Yesterland Waltz, It’s a Wonderful Life, and the Public Domain


Imagine the following. Suppose there’s this guy named Frank. Frank owns an old pickup truck. One day, the old pickup breaks down on Frank. He realizes that since the truck is old and broken down, it’s not worth anything. So he decides to abandon it on the side of the road. The pickup sits there on that spot for years, just rusting away.

Now suppose some other guy — let’s call him Mike — shows up and decides to two the old pickup home. He completely restores it. Rebuilds the engine, replaces the interior, and gives it a fresh paint job. The truck works great!

Now suppose Franks son, Frank Jr., sees the truck all nice and fixed up and shows up at Mike’s house, demanding that Mike give him the keys.

“That’s my father’s truck you’re driving! My father passed away, so it’s mine! Give me the keys!”

Who’s right in this situation? Mike? Or Frank Jr.?

If you’re like 99.9999% of people, the answer is obvious: Mike. Frank Sr. clearly abandoned the truck many years ago. He gave up ownership of it. Frank Jr. has no legal or moral claim to it.

I always viewed movies and TV shows in the public domain the same exact way. Studios and networks abandoned the movies and TV shows they felt were of no value to them. Very much like abandoning an old, broken down pickup on the side of the road.

You with me so far? Keep the analogy of the pickup truck in the back of your mind for a moment as I shift gears.

My absolute favorite movie and arguably the very best movie ever made is Frank Capra’s It’s a Wonderful Life. There’s not enough space in this one blog post to say what It’s a Wonderful Life is or what makes it so great. If you haven’t seen it, you just have to believe me when I say it’s an incredible film.

It’s a Wonderful Life tells the story of despondent small town banker whose guardian angel gives his the opportunity to see what the world would be like had he never been born. It’s now a Christmas classic and a staple on network TV every year. But it wasn’t always that way.

For reasons still largely unknown, It’s a Wonderful Life was a box office disappointment. Frank Capra, the director, lost his shirt on the project and was forced to sell his independent movie studio. Now, remember, these are the days long before DVD, Blu-ray, or even VHS players. The studio that bought out Capra saw little value in It’s a Wonderful Life, and, consequently, forgot to renew its copyright in 1974.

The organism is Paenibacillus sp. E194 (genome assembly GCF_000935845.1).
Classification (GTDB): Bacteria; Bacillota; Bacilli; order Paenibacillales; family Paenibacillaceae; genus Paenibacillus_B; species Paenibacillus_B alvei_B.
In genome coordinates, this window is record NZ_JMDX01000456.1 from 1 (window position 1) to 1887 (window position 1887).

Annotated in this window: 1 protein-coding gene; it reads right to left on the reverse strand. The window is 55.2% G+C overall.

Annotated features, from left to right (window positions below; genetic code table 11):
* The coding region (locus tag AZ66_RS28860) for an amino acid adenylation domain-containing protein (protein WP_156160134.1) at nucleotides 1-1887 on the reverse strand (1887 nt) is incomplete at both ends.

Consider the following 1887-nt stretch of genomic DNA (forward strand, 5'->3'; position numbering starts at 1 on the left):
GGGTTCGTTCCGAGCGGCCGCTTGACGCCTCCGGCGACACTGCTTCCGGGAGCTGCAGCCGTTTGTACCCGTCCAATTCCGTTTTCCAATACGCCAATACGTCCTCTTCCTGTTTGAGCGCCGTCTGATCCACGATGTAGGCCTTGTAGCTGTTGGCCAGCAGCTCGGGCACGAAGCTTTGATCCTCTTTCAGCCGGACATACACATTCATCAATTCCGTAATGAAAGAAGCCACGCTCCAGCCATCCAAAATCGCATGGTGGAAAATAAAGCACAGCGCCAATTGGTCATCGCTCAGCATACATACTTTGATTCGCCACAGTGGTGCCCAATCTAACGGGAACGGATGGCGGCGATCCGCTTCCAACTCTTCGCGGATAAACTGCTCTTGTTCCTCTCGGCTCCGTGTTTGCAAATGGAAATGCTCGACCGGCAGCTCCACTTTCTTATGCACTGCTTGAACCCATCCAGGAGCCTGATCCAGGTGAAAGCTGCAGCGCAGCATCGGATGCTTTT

It’s a Wonderful Life was all but forgotten. Sitting in a film can in some warehouse, collecting dust.

At around this time, local TV stations were desperate for content — especially the independent stations that had no network to draw from. Licensing content was expensive, so to them, stuff that had fallen into the public domain was a godsend. And this is how It’s a Wonderful Life broke out and became famous — hundreds of local TV stations all over the country discovered it and started running it every Christmas…and audiences fell in love.

It’s a Wonderful Life exploded. It’s greatness was now fully realized. It lifted people up, restored their hope, made them soar. It fast became one of the most popular movies of all time and part of vintage Americana.

But then the movie studios and big TV networks took notice. Once a worthless bunch of celluloid taking up space on a shelf, It’s a Wonderful Life was now a phenomenon. A potential goldmine.

And they wanted it back.

So Republic Pictures and NBC went to court and made a case. They claimed that since the story that inspired it was still copyrighted, It’s a Wonderful Life was, too. Well, as you might guess, the court ruled in their favor, and local TV stations all over the nation had to destroy their copies.

Now I ask you, isn’t this a heck of a lot like Frank Jr. taking Mike to court and getting his father’s abandoned truck back?

What do you think?


9 thoughts on “Yesterland Waltz, It’s a Wonderful Life, and the Public Domain

    1. Thanks for commenting!

      Yours is actually a thought-provoking post. I believe it depends on what state you live in. In Florida, for example, a car is considered abandoned if it is left on public property for more than 35 hours. A prospective owner need only contact the police and post a classified ad in a local paper to be eligible to claim ownership.

      This example plays well, I think, to the overarching discussion of the public domain, particularly the public domain laws that applied to movies like “It’s a Wonderful Life.”

      Works copyrighted before 1978 were covered by initial copyright for 28 years. If a work was not renewed during its 28th year, it lapsed into the public domain. Now, I think, a moral argument can be made in the case of “It’s a Wonderful Life,” for, as I understand it, the studio that owned the film did attempt to renew its copyright buy only failed due to a clerical error.

      In my mind there’s a material difference between a work that was just outright abandoned and one that fell through the cracks just due to error.

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